As Reviewed By:
Collected Later Poems by R. S. Thomas. Bloodaxe, 2004. 368 pages, $25.95.
I that have not your faith, how shall I know
—W. B. Yeats, King and No King
The tensions holding the early work of Welsh poet R. S. Thomas aloft were always clear. As a Welshman who only learned his native tongue as an adult, he never composed poetry in Welsh, but nonetheless chose that landscape and people as his defining theme. As a nationalist seeking to valorize his people and land, Thomas was nonetheless unflinchingly critical of both. As an Anglican priest charged with serving various parishes, he wrote early poems that struggle with his public role and with the way his own struggle to justify the ways of man to God might affect that role. By the middle phase of his career, his concerns had grown somewhat more abstract, dangling tentatively between his personal and public concerns, lapsing here into polemic, there into characterless theology; the most successful poems of this period illustrated the threat of technology with the same cruel empathy shown the farmers of his earlier work, or else made small epics of the hunt for God in a world whose answers came, increasingly, from science.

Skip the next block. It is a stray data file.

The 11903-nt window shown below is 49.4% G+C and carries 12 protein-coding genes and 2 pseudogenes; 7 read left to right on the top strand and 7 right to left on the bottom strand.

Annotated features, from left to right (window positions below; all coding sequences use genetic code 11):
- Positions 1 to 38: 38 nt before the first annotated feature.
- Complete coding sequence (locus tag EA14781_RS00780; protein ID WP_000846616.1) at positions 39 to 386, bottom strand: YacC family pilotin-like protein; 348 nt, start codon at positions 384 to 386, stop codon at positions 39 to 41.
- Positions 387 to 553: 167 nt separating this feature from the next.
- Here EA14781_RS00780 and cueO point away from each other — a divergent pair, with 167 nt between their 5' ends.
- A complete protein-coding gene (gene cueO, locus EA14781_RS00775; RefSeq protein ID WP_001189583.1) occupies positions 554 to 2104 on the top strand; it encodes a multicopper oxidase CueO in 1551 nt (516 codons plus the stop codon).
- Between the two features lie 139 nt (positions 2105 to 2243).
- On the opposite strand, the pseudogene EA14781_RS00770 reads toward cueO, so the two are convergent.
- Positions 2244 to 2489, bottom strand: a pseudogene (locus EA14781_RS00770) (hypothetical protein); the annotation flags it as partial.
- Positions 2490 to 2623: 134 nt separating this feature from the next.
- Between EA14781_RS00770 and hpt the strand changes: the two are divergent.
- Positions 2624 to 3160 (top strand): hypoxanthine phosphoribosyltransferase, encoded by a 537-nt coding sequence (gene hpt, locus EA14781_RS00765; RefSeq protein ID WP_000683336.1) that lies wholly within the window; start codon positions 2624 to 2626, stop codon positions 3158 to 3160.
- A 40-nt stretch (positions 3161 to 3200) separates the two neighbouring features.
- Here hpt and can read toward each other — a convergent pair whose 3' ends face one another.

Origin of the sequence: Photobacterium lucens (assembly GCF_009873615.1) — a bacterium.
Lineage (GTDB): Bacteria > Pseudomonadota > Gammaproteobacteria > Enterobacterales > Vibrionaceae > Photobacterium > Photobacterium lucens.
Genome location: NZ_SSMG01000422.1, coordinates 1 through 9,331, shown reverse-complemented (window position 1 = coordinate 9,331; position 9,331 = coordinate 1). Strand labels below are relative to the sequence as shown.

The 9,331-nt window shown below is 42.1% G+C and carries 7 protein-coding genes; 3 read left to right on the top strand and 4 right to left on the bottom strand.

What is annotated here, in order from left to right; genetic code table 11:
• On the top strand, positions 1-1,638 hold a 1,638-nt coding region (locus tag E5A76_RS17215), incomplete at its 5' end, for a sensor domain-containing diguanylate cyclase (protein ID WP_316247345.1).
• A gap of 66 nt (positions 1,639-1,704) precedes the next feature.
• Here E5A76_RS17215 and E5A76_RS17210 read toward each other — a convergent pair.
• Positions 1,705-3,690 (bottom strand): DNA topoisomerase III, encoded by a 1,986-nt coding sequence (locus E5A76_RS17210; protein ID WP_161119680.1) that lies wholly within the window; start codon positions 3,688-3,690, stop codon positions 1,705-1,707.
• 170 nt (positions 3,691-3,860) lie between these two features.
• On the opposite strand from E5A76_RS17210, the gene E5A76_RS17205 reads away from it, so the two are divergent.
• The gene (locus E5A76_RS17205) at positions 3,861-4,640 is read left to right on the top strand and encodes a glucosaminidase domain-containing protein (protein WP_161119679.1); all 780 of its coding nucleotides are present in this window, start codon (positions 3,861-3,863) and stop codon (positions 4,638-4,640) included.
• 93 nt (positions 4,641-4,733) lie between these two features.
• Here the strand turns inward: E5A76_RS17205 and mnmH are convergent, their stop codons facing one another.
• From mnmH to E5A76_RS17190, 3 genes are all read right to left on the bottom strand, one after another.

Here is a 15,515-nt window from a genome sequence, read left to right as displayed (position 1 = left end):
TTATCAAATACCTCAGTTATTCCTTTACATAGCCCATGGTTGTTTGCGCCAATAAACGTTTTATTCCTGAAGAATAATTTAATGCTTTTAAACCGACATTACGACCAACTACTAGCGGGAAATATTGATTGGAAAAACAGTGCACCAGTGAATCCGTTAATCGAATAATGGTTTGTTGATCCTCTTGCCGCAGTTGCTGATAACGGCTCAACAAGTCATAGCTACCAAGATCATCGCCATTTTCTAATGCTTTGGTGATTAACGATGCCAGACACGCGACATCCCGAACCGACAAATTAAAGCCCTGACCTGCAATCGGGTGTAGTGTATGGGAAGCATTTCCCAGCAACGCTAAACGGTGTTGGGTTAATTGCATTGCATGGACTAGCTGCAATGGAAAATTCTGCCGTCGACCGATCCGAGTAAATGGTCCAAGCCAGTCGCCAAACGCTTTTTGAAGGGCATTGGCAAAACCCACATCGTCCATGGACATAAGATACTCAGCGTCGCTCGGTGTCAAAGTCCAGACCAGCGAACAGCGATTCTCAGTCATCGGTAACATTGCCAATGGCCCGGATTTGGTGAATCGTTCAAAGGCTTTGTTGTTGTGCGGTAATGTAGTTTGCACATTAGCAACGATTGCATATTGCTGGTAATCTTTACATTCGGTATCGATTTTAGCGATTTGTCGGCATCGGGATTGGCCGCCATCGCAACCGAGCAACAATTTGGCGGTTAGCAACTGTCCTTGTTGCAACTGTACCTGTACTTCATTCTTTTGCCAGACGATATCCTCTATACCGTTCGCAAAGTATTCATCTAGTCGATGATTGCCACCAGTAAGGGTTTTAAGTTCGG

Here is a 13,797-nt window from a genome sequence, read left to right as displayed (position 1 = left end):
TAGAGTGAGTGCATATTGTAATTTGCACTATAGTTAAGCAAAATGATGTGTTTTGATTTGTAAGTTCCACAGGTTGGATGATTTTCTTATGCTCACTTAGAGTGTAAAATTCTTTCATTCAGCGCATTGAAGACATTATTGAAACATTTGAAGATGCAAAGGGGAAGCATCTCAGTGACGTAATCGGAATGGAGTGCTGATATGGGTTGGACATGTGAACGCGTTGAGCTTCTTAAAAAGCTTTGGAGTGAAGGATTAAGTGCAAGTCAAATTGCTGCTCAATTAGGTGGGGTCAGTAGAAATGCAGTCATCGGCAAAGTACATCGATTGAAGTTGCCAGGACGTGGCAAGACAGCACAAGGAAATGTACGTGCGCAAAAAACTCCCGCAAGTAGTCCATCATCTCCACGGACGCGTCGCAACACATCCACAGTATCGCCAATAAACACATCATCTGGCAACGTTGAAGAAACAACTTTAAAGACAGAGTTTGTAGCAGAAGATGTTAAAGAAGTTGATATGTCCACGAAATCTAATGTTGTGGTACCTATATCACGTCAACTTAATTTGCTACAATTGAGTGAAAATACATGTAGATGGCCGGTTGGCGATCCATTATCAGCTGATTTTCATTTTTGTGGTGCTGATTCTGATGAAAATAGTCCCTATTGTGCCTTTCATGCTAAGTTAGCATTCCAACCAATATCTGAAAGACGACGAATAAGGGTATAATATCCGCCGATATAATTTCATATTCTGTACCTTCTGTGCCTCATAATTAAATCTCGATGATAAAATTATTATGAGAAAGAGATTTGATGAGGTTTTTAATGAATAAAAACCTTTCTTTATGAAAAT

Having served in various parishes throughout
Wales, Thomas settled, during the mid-1970's, in the parish of Aberdaron,
on the Liyn peninsula, to serve out the remainder of his term as a vicar.
When he reached retirement age, however, he balked:
The governing body of the Church in Wales had ruled that a clergyman was free to retire at sixty-five if he so wished; but had no choice about going at the age of seventy. R. S. wasn't keen to remain as vicar to face the reformed services, along with the complications that were bound to arise following the attempt to unite the denominations. At the same time he was fond of the vicarage. While Sarn-y-Plas, the cottage in Y Rhiw was too small, there was plenty of space in the vicarage. Along the walls there were his wife's paintings, and in many rooms thousands of books of all kinds—excellent furniture. It would be more convenient to stay on and, having reached compulsory retirement age, to remain and do voluntary work in the parish. He wrote to the bishop to ask whether he wanted to appoint a successor. If not, R. S. would be willing to stay on in the living on the conditions mentioned. It was a disappointing answer that he received. So he wrote back to give the required notice of his intention to retire at the end of six months, when he would be sixty-five. He also determined to retire in the full sense of the word, and did not apply for the bishop's license that would have enabled him to minister in the diocese. So it is that, seven years later, the parish of Aberdaron is still without a vicar.